[R] glm.nb versus glm estimation of theta.
Achim.Zeileis at wu-wien.ac.at
Fri Aug 14 01:35:57 CEST 2009
On Thu, 13 Aug 2009, hesicaia wrote:
> I have a question regarding estimation of the dispersion parameter (theta)
> for generalized linear models with the negative binomial error structure. As
The theta is different from the dispersion. In the usual GLM notation:
E[y] = mu
VAR[y] = dispersion * V(mu)
The function V() depends on the family and is
Poisson: V(mu) = mu
NB: V(mu) = mu + 1/theta * mu^2
For both models, dispersion is known to be 1 (from the likelihood).
However, a quasi-Poisson approach can be adopted where dispersion is
estimated (but does not correspond to a specific likelihood).
Thus, dispersion and theta are really different things although both of
them can be used to capture overdispersion.
> I understand, there are two main methods to fit glm's using the nb error
> structure in R: glm.nb() or glm() with the negative.binomial(theta) family.
> Both functions are implemented through the MASS library. Fitting the model
> using these two functions to the same data produces much different results
> for me in terms of estimated theta and the coefficients, and I am not sure
...because you tell them to do different things.
> the following model:
> mod<-glm.nb(count ~ year + season + time + depth,
> estimates theta as 0.0109
This approach estimates theta (= 0.0109) and assumes that dispersion is
known to be 1. The underlying estimated variance function is:
VAR[y] = mu + 91.74312 * mu^2
> while the following model:
> mod2<-glm(count ~ year + season + time + depth,
> will not accept 0.0109 as theta and instead estimates it as 1271 (these are
> fisheries catch data and so are very overdispersed).
This does not estimate theta at all but keeps it fixed (= 100). By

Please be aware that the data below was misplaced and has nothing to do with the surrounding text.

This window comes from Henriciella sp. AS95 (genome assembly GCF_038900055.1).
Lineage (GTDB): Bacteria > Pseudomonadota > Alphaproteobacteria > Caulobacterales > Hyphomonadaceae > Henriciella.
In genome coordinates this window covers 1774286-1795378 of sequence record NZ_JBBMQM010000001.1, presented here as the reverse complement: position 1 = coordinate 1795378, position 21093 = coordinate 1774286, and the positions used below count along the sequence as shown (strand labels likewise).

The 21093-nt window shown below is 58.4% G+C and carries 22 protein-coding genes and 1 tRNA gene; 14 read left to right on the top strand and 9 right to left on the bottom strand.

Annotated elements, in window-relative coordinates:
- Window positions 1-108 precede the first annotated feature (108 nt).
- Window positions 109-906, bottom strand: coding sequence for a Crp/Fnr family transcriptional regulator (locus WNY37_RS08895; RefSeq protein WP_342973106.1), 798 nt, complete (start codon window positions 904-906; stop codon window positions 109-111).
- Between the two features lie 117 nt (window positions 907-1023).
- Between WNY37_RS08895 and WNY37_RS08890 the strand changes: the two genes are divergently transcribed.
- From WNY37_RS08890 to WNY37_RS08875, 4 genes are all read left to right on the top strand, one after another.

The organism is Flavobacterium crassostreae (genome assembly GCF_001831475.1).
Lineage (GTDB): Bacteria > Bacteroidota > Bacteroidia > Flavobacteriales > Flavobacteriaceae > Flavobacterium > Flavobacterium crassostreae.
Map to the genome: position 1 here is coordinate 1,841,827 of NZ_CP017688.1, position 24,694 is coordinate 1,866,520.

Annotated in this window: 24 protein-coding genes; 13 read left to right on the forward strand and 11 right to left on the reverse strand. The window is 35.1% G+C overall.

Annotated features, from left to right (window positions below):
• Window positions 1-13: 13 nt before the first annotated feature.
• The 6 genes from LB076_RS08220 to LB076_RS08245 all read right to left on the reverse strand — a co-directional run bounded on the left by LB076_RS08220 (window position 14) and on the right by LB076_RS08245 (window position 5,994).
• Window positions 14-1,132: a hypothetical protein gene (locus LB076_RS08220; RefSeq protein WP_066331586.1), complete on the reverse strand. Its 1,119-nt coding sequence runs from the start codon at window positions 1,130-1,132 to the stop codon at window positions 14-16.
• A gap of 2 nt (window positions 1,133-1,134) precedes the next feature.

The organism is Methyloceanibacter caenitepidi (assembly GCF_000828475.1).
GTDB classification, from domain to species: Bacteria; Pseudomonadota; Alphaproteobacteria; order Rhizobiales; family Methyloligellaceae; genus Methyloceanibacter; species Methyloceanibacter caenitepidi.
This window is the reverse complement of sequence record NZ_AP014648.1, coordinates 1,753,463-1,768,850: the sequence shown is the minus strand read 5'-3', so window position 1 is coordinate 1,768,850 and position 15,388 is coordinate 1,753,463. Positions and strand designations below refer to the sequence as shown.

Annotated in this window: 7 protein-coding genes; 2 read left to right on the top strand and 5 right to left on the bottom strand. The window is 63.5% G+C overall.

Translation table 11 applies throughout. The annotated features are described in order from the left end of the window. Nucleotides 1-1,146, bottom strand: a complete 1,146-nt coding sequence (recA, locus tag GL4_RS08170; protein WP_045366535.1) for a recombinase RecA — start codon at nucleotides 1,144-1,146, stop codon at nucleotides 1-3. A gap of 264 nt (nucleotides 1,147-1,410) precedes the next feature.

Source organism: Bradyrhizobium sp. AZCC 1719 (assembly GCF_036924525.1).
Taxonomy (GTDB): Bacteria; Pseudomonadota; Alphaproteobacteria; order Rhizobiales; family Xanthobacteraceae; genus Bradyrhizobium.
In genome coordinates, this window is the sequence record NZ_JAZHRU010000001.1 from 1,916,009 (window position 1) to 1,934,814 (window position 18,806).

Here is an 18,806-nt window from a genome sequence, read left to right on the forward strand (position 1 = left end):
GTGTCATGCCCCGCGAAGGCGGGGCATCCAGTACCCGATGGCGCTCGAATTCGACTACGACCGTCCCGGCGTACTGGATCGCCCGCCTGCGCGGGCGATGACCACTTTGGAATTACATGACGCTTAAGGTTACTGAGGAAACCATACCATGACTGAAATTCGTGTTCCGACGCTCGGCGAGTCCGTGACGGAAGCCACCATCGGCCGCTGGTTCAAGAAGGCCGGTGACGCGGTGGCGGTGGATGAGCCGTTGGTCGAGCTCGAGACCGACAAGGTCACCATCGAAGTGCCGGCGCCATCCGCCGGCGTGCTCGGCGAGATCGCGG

default, however, dispersion will be estimated by the summary() method,
presumably leading to the value of 1271 you report. The underlying
variance function would then be
VAR[y] = 1271 * mu + 12.71 * mu^2
> Fitting a quasipoisson model also yields a large dispersion parameter
> (1300). The models also produce different coefficients and P-values, which
> is disconcerting.
This implies yet another variance function, namely
VAR[y] = 1300 * mu
If you want to get essentially the same result as
from using glm+negative.binomial you can do
mod0 <- glm(count ~ year + season + time + depth, data = dat,
family = negative.binomial(theta = mod$theta),
control = glm.control(maxit = 100))
summary(mod0, dispersion = 1)
(Note that link = "log" is not needed.)
> What am I doing wrong here? I've read through the help sections
> (?negative.binomial,?glm.nb, and ?glm) but did not find any answers.
I guess the authors of the "MASS" package would say that the software
accompanies a book which should be consulted...and they would be right.
Reading the corresponding sections in MASS (the book) will surely be
helpful. Consulting McCullagh & Nelder about some general GLM theory can't
hurt either. Finally, some extended modeling (including excess zeros) is
(Apologies for advertising this twice on the same day.)
> Any help and/or input is greatly appreciated!
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